FIPS compliance

FIPS is short for "Federal Information Processing Standard", a document which defines certain security practices for a "cryptographic module" (CM). It aims to ensure a certain security floor is met by vendors selling products to U.S. Federal institutions.

WARNING: GitLab is not FIPS compliant, even when built and run on a FIPS-enforcing system. Large parts of the build are broken, and many features use forbidden cryptographic primitives. Running GitLab on a FIPS-enforcing system is not supported and may result in data loss. This document is intended to help engineers looking to develop FIPS-related fixes. It is not intended to be used to run a production GitLab instance.

There are two current FIPS standards: 140-2 and 140-3. At GitLab we usually mean FIPS 140-2.

Current status

GitLab Inc has not committed to making GitLab FIPS-compliant at this time. We are performing initial investigations to see how much work such an effort would be.

Read Epic &5104 for more information on the status of the investigation.

FIPS compliance at GitLab

In a FIPS context, compliance is a form of self-certification - if we say we are "FIPS compliant", we mean that we believe we are. There are no external certifications to acquire, but if we are aware of non-compliant areas in GitLab, we cannot self-certify in good faith.

The known areas of non-compliance are tracked in Epic &5104.

To be compliant, all components (GitLab itself, Gitaly, etc) must be compliant, along with the communication between those components, and any storage used by them. Where functionality cannot be brought into compliance, it must be disabled when FIPS mode is enabled.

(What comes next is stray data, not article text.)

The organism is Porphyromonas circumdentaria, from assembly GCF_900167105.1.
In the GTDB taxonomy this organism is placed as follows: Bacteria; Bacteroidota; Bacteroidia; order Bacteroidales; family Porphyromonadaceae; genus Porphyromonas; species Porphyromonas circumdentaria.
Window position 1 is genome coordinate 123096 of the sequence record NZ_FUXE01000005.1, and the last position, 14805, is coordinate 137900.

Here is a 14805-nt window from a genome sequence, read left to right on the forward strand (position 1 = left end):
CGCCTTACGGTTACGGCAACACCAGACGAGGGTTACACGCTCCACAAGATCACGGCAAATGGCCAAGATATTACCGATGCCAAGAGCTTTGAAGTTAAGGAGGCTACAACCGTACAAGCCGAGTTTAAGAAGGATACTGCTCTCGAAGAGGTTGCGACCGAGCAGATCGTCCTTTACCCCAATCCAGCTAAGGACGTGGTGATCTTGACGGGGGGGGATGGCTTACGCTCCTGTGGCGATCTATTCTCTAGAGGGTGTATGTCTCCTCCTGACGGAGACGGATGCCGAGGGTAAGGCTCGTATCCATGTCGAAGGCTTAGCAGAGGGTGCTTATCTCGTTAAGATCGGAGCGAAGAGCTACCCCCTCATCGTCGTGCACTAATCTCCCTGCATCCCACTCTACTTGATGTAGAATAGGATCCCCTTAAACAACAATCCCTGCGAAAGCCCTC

FIPS validation at GitLab

Unlike FIPS compliance, FIPS validation is a formal declaration of compliance by an accredited auditor. The requirements needed to pass the audit are the same as for FIPS compliance.

A list of FIPS-validated modules can be found at the NIST (National Institute of Standards and Technology) cryptographic module validation program.

Setting up a FIPS-enabled development environment

The simplest approach is to set up a virtual machine running Red Hat Enterprise Linux 8.

Red Hat provide free licenses to developers, and permit the CD image to be downloaded from the Red Hat developer's portal. Registration is required.

After the virtual machine is set up, you can follow the GDK installation instructions, including the advanced instructions for RHEL. Note that asdf is not used for dependency management because it's essential to use the RedHat-provided Go compiler and other system dependencies.

Enable FIPS mode

After GDK and its dependencies are installed, run this command (as root) and restart the virtual machine:

fips-mode-setup --enable

You can check whether it's taken effect by running:

fips-mode-setup --check

In this environment, OpenSSL refuses to perform cryptographic operations forbidden by the FIPS standards. This enables you to reproduce FIPS-related bugs, and validate fixes.

You should be able to open a web browser inside the virtual machine and log in to the GitLab instance.

You can disable FIPS mode again by running this command, then restarting the virtual machine:

fips-mode-setup --disable